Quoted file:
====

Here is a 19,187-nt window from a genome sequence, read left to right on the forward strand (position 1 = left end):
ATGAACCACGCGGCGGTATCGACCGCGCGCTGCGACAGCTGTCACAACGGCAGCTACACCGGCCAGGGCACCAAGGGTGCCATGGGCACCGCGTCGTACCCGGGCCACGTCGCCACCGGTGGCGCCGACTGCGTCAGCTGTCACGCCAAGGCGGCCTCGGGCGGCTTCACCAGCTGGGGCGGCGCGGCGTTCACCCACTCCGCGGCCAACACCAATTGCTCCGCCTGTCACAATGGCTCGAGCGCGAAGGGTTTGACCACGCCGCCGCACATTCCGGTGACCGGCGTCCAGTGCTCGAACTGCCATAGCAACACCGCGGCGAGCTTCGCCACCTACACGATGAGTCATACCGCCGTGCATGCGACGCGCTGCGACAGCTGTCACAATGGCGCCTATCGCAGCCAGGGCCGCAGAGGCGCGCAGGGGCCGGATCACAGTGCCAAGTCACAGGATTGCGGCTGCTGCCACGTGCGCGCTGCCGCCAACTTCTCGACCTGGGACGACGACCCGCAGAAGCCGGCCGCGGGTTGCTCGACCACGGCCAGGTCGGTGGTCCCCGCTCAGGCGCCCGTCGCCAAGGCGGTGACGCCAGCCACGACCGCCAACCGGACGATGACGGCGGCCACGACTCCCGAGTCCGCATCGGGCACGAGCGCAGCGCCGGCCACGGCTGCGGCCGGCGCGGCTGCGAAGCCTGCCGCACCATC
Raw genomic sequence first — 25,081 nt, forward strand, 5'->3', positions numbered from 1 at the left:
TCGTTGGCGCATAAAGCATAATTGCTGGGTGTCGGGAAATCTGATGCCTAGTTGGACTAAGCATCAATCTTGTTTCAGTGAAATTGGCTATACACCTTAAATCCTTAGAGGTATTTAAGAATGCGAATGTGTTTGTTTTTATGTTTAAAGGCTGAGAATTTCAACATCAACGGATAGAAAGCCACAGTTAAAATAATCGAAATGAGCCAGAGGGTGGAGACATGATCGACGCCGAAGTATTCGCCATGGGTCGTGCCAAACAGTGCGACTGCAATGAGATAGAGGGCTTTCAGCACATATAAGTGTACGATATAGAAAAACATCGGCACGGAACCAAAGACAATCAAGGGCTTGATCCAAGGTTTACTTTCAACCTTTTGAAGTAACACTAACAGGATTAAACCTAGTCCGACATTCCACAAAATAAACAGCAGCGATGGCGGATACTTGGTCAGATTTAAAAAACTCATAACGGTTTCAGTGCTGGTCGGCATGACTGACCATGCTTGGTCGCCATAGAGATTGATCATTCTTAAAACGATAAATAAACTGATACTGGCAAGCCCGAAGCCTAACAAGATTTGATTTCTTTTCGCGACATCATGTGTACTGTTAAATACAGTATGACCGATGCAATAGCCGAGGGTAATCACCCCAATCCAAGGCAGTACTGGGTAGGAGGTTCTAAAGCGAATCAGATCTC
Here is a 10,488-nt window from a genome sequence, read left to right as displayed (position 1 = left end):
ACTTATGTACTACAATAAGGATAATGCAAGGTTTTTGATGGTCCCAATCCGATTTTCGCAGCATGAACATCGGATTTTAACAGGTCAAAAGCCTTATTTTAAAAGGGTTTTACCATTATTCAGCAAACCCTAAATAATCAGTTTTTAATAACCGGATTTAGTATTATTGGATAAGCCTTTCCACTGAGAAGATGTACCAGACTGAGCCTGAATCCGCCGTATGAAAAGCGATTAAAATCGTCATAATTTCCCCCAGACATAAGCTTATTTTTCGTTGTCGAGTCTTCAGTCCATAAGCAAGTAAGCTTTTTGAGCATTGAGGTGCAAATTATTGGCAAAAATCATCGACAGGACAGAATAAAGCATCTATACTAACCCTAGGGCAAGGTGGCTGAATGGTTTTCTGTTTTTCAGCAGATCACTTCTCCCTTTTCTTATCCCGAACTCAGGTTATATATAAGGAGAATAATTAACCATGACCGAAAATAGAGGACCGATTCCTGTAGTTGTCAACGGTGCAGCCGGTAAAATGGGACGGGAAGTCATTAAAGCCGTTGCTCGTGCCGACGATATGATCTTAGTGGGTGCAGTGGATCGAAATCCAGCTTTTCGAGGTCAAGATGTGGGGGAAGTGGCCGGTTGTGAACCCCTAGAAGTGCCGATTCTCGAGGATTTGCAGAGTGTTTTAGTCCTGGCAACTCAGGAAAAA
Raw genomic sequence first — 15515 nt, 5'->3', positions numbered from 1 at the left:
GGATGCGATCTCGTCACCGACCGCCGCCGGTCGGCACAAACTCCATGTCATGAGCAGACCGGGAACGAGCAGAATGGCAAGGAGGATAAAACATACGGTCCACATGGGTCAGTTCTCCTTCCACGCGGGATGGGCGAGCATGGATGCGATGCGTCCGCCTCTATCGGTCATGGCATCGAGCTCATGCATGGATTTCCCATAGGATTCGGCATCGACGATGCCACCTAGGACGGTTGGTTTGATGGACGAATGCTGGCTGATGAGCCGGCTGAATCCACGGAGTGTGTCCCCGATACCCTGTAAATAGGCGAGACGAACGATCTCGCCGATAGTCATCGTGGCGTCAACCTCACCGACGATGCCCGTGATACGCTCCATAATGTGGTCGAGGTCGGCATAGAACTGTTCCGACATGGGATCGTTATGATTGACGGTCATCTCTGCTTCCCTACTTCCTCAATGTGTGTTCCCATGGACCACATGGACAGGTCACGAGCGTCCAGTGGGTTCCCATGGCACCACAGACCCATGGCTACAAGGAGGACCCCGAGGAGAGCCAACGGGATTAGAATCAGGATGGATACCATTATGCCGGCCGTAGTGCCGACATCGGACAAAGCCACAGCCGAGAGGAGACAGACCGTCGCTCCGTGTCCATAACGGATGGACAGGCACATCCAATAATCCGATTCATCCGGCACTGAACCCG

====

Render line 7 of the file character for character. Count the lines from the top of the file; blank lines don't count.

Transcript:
Raw genomic sequence first — 15515 nt, 5'->3', positions numbered from 1 at the left: